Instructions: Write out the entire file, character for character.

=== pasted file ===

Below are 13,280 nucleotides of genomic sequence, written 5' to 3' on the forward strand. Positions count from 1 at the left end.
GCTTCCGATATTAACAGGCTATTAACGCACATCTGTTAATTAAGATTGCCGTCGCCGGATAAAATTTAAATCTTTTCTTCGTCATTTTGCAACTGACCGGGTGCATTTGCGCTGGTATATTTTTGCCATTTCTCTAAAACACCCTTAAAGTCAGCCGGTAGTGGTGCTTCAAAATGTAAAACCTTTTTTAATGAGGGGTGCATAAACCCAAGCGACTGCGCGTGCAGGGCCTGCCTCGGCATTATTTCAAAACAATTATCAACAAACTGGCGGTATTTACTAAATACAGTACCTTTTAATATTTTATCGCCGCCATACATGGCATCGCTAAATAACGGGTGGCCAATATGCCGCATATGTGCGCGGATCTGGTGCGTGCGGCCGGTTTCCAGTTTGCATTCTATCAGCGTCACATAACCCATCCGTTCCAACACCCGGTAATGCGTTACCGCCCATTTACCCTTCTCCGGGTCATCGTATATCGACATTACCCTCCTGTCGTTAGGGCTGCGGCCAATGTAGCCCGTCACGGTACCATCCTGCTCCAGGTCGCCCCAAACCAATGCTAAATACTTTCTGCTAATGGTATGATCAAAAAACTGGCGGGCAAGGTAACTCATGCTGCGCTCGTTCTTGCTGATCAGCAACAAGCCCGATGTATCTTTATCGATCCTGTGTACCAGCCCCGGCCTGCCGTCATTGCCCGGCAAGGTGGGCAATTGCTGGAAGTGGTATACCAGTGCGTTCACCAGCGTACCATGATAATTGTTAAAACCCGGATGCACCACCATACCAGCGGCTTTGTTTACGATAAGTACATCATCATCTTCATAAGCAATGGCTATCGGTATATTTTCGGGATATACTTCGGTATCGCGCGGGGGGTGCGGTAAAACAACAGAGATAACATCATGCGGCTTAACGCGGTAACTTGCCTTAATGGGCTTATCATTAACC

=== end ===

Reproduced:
Below are 13,280 nucleotides of genomic sequence, written 5' to 3' on the forward strand. Positions count from 1 at the left end.
GCTTCCGATATTAACAGGCTATTAACGCACATCTGTTAATTAAGATTGCCGTCGCCGGATAAAATTTAAATCTTTTCTTCGTCATTTTGCAACTGACCGGGTGCATTTGCGCTGGTATATTTTTGCCATTTCTCTAAAACACCCTTAAAGTCAGCCGGTAGTGGTGCTTCAAAATGTAAAACCTTTTTTAATGAGGGGTGCATAAACCCAAGCGACTGCGCGTGCAGGGCCTGCCTCGGCATTATTTCAAAACAATTATCAACAAACTGGCGGTATTTACTAAATACAGTACCTTTTAATATTTTATCGCCGCCATACATGGCATCGCTAAATAACGGGTGGCCAATATGCCGCATATGTGCGCGGATCTGGTGCGTGCGGCCGGTTTCCAGTTTGCATTCTATCAGCGTCACATAACCCATCCGTTCCAACACCCGGTAATGCGTTACCGCCCATTTACCCTTCTCCGGGTCATCGTATATCGACATTACCCTCCTGTCGTTAGGGCTGCGGCCAATGTAGCCCGTCACGGTACCATCCTGCTCCAGGTCGCCCCAAACCAATGCTAAATACTTTCTGCTAATGGTATGATCAAAAAACTGGCGGGCAAGGTAACTCATGCTGCGCTCGTTCTTGCTGATCAGCAACAAGCCCGATGTATCTTTATCGATCCTGTGTACCAGCCCCGGCCTGCCGTCATTGCCCGGCAAGGTGGGCAATTGCTGGAAGTGGTATACCAGTGCGTTCACCAGCGTACCATGATAATTGTTAAAACCCGGATGCACCACCATACCAGCGGCTTTGTTTACGATAAGTACATCATCATCTTCATAAGCAATGGCTATCGGTATATTTTCGGGATATACTTCGGTATCGCGCGGGGGGTGCGGTAAAACAACAGAGATAACATCATGCGGCTTAACGCGGTAACTTGCCTTAATGGGCTTATCATTAACC